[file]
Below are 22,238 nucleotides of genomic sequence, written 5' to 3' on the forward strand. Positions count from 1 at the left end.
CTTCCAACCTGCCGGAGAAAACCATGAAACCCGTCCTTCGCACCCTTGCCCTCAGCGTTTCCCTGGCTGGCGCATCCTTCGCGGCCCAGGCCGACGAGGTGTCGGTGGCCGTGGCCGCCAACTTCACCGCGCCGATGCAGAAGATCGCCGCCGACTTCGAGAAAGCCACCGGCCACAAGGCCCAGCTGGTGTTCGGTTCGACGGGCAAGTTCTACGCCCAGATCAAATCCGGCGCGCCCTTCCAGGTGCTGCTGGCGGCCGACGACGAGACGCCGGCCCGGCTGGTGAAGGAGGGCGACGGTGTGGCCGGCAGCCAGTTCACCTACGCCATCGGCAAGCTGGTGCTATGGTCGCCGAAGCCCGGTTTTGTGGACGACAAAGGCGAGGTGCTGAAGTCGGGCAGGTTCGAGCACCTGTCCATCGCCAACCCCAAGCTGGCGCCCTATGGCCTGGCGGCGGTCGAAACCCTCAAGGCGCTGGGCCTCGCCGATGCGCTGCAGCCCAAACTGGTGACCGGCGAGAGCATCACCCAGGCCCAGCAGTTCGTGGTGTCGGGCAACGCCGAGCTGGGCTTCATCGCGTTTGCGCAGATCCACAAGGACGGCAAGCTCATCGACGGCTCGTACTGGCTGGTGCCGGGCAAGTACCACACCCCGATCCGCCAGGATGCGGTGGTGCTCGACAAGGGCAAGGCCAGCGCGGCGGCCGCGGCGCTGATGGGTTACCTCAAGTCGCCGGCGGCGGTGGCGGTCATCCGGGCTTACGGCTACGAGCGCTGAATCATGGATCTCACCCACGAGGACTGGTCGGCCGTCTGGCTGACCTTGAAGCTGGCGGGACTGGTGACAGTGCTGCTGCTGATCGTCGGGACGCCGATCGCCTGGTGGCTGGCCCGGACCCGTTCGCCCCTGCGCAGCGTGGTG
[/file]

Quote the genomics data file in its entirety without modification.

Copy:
Below are 22,238 nucleotides of genomic sequence, written 5' to 3' on the forward strand. Positions count from 1 at the left end.
CTTCCAACCTGCCGGAGAAAACCATGAAACCCGTCCTTCGCACCCTTGCCCTCAGCGTTTCCCTGGCTGGCGCATCCTTCGCGGCCCAGGCCGACGAGGTGTCGGTGGCCGTGGCCGCCAACTTCACCGCGCCGATGCAGAAGATCGCCGCCGACTTCGAGAAAGCCACCGGCCACAAGGCCCAGCTGGTGTTCGGTTCGACGGGCAAGTTCTACGCCCAGATCAAATCCGGCGCGCCCTTCCAGGTGCTGCTGGCGGCCGACGACGAGACGCCGGCCCGGCTGGTGAAGGAGGGCGACGGTGTGGCCGGCAGCCAGTTCACCTACGCCATCGGCAAGCTGGTGCTATGGTCGCCGAAGCCCGGTTTTGTGGACGACAAAGGCGAGGTGCTGAAGTCGGGCAGGTTCGAGCACCTGTCCATCGCCAACCCCAAGCTGGCGCCCTATGGCCTGGCGGCGGTCGAAACCCTCAAGGCGCTGGGCCTCGCCGATGCGCTGCAGCCCAAACTGGTGACCGGCGAGAGCATCACCCAGGCCCAGCAGTTCGTGGTGTCGGGCAACGCCGAGCTGGGCTTCATCGCGTTTGCGCAGATCCACAAGGACGGCAAGCTCATCGACGGCTCGTACTGGCTGGTGCCGGGCAAGTACCACACCCCGATCCGCCAGGATGCGGTGGTGCTCGACAAGGGCAAGGCCAGCGCGGCGGCCGCGGCGCTGATGGGTTACCTCAAGTCGCCGGCGGCGGTGGCGGTCATCCGGGCTTACGGCTACGAGCGCTGAATCATGGATCTCACCCACGAGGACTGGTCGGCCGTCTGGCTGACCTTGAAGCTGGCGGGACTGGTGACAGTGCTGCTGCTGATCGTCGGGACGCCGATCGCCTGGTGGCTGGCCCGGACCCGTTCGCCCCTGCGCAGCGTGGTG